God chose Moses and David at pivotal moments in redemptive history to serve as His shepherds. Both figures loom large in the biblical story line and become paradigmatic for biblical leadership. Notice that their roles are not limited to “service” as we might expect from Jesus’ words in Luke 22. They had authority—delegated authority—and they used it to lead God’s people in His paths.
Shepherding language comes into play later for the prophets especially in their critique of self-serving leadership. In fact, faithless kings, prophets, and priests were held responsible for the Exile. Good shepherds should feed the flock, but bad shepherds were fleecing the flock and butchering them for their own food (Ezekiel 34:2-3). Like Abu-Jamal, God was angry about those who saw the flock solely as a business venture to exploit. “You have not strengthened the weak or healed the sick or bound up the injured. You have not brought back the strays or searched for the lost. You have ruled them harshly and brutally’ (Ezekiel 34:4).
Authority turned into abuse.
In response, God promised to rescue his flock personally, to care for them, and to judge between them. Yes, God the shepherd is both rescuer and judge. Other prophets affirm God’s promises of new leadership in the coming restoration, referring to himself as Israel’s Divine Shepherd (Isaiah 40:11) and to future leaders as “shepherds after my own heart” (Jeremiah 3:15). The context for this “service” in all cases is authority, the responsibility and the ability to do good and to promote good.
When Jesus comes in the Gospels, He is the Divine Shepherd incarnate (Mark 6:34), the quintessential Good Shepherd (John 10) who sends out His disciples to the lost sheep of Israel (Matthew 10:6). Jesus is not like Israel’s shepherds who are more like thieves and wolves (John 10). He is the shepherd who fulfills all that was promised about the coming Son of David (Ezekiel 34:23-24).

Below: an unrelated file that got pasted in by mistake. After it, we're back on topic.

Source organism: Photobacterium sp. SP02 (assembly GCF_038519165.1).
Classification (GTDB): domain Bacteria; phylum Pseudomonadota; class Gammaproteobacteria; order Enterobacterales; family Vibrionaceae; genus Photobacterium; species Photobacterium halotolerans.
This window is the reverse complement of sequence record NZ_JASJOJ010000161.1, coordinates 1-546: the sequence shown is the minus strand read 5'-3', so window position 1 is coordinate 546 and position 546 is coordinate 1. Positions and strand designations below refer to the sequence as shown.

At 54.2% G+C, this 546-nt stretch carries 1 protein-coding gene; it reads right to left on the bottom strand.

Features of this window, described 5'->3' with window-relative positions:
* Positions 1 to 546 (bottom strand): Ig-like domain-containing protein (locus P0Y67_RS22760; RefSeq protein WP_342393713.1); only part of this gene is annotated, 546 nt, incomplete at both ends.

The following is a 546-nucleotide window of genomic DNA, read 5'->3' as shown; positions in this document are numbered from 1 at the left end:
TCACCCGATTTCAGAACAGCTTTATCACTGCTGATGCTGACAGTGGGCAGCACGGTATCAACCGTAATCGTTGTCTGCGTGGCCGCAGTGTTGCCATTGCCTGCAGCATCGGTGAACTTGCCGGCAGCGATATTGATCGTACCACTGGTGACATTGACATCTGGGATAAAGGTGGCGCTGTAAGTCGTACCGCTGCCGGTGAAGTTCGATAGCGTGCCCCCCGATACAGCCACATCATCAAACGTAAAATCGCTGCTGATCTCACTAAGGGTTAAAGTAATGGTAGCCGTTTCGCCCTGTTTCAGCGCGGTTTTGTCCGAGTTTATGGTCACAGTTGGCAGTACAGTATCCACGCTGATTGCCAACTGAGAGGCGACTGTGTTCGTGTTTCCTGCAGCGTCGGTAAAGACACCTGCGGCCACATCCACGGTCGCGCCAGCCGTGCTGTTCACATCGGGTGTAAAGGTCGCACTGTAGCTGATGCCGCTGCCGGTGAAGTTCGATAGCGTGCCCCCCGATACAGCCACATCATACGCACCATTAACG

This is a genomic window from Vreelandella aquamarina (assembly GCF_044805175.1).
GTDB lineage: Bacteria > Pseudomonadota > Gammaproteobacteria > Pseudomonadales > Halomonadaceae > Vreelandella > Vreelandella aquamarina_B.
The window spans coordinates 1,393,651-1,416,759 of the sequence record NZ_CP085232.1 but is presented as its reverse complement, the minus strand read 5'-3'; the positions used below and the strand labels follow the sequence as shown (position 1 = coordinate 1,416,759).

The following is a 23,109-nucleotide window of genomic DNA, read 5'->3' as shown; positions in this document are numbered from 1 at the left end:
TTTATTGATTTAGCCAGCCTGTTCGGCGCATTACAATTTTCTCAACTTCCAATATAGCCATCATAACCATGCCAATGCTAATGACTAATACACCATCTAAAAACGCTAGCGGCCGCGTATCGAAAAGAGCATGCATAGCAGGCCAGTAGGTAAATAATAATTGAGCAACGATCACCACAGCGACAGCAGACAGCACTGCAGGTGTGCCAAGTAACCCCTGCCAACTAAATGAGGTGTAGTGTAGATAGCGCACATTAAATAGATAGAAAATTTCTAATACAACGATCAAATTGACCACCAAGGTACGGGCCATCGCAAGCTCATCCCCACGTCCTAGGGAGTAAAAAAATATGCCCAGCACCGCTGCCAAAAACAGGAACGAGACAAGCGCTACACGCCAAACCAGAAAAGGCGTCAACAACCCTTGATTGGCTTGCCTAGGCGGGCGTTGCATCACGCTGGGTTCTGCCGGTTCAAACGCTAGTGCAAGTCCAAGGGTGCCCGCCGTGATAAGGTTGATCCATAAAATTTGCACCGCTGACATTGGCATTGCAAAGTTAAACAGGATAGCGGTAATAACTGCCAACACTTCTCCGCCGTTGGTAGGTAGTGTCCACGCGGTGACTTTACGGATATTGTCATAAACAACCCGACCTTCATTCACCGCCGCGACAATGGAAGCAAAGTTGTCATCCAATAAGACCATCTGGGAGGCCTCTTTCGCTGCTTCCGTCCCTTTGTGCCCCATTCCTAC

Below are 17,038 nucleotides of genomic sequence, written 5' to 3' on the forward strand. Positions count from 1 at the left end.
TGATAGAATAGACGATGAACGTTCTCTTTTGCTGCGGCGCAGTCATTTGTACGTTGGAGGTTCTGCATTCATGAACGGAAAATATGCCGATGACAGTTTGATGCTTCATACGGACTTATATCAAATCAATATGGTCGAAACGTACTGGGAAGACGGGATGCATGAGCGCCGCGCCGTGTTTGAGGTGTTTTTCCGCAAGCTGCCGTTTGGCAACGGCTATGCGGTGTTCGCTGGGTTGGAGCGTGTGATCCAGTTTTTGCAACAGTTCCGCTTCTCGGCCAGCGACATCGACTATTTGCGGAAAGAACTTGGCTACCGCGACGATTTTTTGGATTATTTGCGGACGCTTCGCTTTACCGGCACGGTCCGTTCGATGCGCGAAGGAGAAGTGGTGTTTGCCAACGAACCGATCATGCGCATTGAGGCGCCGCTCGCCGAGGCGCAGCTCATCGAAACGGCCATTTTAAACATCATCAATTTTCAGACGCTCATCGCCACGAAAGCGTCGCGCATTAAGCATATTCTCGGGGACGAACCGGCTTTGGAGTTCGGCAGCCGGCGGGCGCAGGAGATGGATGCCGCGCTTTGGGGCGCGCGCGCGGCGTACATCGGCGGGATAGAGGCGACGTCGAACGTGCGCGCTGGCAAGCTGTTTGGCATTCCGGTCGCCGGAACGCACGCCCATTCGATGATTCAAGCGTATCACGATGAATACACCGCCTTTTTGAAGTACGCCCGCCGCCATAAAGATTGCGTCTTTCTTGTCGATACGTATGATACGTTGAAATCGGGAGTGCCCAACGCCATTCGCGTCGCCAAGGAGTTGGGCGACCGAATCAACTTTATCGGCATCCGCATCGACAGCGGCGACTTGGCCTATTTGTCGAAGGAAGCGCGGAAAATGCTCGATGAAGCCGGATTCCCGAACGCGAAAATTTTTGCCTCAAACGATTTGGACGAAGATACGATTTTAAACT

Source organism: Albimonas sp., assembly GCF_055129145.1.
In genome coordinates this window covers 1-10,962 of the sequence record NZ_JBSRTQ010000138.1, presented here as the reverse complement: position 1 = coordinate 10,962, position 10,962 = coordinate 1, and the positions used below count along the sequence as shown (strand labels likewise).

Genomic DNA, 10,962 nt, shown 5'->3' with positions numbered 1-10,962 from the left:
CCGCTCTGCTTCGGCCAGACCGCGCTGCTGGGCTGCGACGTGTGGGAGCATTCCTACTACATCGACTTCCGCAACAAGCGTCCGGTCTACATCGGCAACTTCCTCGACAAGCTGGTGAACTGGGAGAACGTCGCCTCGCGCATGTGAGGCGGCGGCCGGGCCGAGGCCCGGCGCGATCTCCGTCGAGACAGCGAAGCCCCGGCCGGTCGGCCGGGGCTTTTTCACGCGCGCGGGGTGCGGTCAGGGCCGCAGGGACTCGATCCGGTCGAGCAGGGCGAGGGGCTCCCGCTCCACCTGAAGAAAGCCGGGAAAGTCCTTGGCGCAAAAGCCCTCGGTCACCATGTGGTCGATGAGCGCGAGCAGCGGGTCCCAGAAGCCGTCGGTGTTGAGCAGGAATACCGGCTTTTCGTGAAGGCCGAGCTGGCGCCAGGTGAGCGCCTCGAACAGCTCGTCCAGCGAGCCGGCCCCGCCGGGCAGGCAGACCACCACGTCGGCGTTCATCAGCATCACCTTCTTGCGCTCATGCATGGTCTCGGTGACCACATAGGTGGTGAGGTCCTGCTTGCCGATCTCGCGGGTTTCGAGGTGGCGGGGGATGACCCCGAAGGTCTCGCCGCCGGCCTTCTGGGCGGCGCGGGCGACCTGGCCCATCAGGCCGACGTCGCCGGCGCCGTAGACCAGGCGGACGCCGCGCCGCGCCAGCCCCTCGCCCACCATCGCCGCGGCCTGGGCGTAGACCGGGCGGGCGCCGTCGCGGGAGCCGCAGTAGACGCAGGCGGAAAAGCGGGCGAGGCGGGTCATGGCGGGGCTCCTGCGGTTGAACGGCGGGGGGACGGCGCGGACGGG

The leaders of the apostolic Church continued to see themselves as shepherds among God’s people (Acts 20:28-31; 1 Peter 5:1-4) rather than self-serving shepherds (Jude 1:12). Unfortunately, the English term “pastor” hides the metaphoric reference to shepherd in key passages like Ephesians 4:11. Throughout the Epistles, the metaphor of shepherd implies both service and authority, always in the context of accountability to the “shepherd and overseer of your souls” (1 Peter 2:25), the “Chief Shepherd” (1 Peter 5:4), “that Great Shepherd of the sheep” (Hebrews 13:20).
Stewards of Divine Leadership
A deep dive into the shepherding theme reveals a foundational recognition of God as the ultimate and true shepherd of His people. Human leaders are delegated proxies. Lest that seem in any way marginal, the Bible reveals what I call a “divine preference for human agency” (Shepherds After My Own Heart, p. 248).
We are consistently deputized to manage God’s mission in the world.
We are accountable as sons, stewards, slaves, and shepherds.
We mediate His leadership among His people.
We are commissioned to use our delegated authority to promote the wellbeing of others through shepherd-like provision, protection, and guidance.
As I interviewed Bedouin shepherds, I found them remarkably balanced in their leadership. They tenderly nurture their newborns and sick, diligently seek the lost and carry them home, and use their acute sensibilities to find pasture and water. These are the same shepherds who also crawl into caves to make sure they are safe, stay awake at night to protect the flocks from predators, and often engage in physical combat with thieves or wolves.
One shepherd described the courage of the Bedouin as “stout of heart.” I immediately thought about the normal use of heart in English which tends toward compassion. But courage is also in the heart.